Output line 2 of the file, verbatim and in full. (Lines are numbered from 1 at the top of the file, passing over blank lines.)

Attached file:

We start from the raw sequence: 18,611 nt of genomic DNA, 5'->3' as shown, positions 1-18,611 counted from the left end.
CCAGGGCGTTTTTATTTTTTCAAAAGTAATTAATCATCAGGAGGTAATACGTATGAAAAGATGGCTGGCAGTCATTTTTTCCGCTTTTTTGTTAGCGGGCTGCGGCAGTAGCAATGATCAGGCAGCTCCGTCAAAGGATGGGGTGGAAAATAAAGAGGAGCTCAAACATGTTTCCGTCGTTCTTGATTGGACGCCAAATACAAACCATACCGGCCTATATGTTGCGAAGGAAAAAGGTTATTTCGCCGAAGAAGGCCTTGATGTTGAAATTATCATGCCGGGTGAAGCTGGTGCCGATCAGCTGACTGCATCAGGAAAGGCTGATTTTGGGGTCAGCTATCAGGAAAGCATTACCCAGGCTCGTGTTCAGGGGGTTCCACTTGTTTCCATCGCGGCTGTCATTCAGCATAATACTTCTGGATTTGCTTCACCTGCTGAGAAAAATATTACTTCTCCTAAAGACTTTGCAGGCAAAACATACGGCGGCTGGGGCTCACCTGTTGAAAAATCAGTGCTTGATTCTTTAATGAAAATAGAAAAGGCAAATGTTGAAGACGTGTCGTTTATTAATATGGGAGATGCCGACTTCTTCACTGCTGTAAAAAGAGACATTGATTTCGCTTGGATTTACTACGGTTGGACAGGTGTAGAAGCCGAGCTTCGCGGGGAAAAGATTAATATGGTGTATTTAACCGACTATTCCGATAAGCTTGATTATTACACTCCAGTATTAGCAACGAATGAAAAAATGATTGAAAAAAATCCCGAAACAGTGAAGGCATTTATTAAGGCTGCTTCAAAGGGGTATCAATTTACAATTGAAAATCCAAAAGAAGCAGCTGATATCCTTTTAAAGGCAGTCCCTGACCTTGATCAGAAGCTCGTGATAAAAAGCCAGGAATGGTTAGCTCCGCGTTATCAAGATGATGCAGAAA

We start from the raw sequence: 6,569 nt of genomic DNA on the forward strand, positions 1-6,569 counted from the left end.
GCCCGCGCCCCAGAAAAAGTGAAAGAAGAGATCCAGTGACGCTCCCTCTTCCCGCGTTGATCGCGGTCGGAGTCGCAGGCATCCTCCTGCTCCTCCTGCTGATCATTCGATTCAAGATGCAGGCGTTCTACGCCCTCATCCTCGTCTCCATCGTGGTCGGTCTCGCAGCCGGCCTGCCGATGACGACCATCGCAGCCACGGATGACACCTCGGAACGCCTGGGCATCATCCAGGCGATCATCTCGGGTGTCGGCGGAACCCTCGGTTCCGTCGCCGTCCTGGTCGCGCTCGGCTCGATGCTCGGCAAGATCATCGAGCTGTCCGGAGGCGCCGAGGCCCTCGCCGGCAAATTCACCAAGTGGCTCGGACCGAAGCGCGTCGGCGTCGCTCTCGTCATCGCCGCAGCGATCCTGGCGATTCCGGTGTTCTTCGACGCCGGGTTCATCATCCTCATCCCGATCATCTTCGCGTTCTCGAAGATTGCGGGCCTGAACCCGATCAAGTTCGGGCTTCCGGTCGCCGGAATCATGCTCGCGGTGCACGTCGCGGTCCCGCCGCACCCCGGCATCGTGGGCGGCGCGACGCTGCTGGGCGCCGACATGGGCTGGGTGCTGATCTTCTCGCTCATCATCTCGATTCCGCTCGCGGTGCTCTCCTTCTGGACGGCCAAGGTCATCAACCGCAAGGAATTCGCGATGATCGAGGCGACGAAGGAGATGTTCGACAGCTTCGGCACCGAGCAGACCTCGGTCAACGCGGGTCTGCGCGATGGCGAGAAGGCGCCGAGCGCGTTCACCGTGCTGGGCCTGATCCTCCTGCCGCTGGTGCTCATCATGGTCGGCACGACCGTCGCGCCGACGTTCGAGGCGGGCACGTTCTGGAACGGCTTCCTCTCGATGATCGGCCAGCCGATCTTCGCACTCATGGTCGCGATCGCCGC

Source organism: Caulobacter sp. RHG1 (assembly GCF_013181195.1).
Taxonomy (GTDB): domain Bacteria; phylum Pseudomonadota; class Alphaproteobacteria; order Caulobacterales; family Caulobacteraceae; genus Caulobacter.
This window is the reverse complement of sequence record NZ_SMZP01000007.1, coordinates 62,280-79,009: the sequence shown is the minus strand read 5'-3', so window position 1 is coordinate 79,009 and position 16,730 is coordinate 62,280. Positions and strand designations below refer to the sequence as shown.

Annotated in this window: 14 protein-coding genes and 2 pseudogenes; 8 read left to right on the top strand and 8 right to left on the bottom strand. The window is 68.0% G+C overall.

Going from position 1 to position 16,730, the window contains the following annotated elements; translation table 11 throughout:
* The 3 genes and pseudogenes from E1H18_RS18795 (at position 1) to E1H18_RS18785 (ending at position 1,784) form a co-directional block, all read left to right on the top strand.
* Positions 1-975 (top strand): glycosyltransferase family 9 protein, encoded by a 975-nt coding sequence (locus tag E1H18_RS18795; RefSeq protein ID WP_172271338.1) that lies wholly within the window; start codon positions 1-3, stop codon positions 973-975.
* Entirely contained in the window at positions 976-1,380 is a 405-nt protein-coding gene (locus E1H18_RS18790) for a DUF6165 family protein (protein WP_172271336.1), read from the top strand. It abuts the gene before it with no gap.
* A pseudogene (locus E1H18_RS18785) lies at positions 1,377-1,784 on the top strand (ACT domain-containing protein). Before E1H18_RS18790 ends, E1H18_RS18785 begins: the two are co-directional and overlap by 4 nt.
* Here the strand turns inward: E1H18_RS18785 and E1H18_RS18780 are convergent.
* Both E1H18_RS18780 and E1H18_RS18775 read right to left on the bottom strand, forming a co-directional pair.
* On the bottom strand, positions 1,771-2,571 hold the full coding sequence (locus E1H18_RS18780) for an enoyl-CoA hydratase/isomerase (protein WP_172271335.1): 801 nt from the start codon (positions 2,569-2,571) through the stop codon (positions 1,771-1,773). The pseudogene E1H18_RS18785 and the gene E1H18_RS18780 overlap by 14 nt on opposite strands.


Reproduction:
CCAGGGCGTTTTTATTTTTTCAAAAGTAATTAATCATCAGGAGGTAATACGTATGAAAAGATGGCTGGCAGTCATTTTTTCCGCTTTTTTGTTAGCGGGCTGCGGCAGTAGCAATGATCAGGCAGCTCCGTCAAAGGATGGGGTGGAAAATAAAGAGGAGCTCAAACATGTTTCCGTCGTTCTTGATTGGACGCCAAATACAAACCATACCGGCCTATATGTTGCGAAGGAAAAAGGTTATTTCGCCGAAGAAGGCCTTGATGTTGAAATTATCATGCCGGGTGAAGCTGGTGCCGATCAGCTGACTGCATCAGGAAAGGCTGATTTTGGGGTCAGCTATCAGGAAAGCATTACCCAGGCTCGTGTTCAGGGGGTTCCACTTGTTTCCATCGCGGCTGTCATTCAGCATAATACTTCTGGATTTGCTTCACCTGCTGAGAAAAATATTACTTCTCCTAAAGACTTTGCAGGCAAAACATACGGCGGCTGGGGCTCACCTGTTGAAAAATCAGTGCTTGATTCTTTAATGAAAATAGAAAAGGCAAATGTTGAAGACGTGTCGTTTATTAATATGGGAGATGCCGACTTCTTCACTGCTGTAAAAAGAGACATTGATTTCGCTTGGATTTACTACGGTTGGACAGGTGTAGAAGCCGAGCTTCGCGGGGAAAAGATTAATATGGTGTATTTAACCGACTATTCCGATAAGCTTGATTATTACACTCCAGTATTAGCAACGAATGAAAAAATGATTGAAAAAAATCCCGAAACAGTGAAGGCATTTATTAAGGCTGCTTCAAAGGGGTATCAATTTACAATTGAAAATCCAAAAGAAGCAGCTGATATCCTTTTAAAGGCAGTCCCTGACCTTGATCAGAAGCTCGTGATAAAAAGCCAGGAATGGTTAGCTCCGCGTTATCAAGATGATGCAGAAA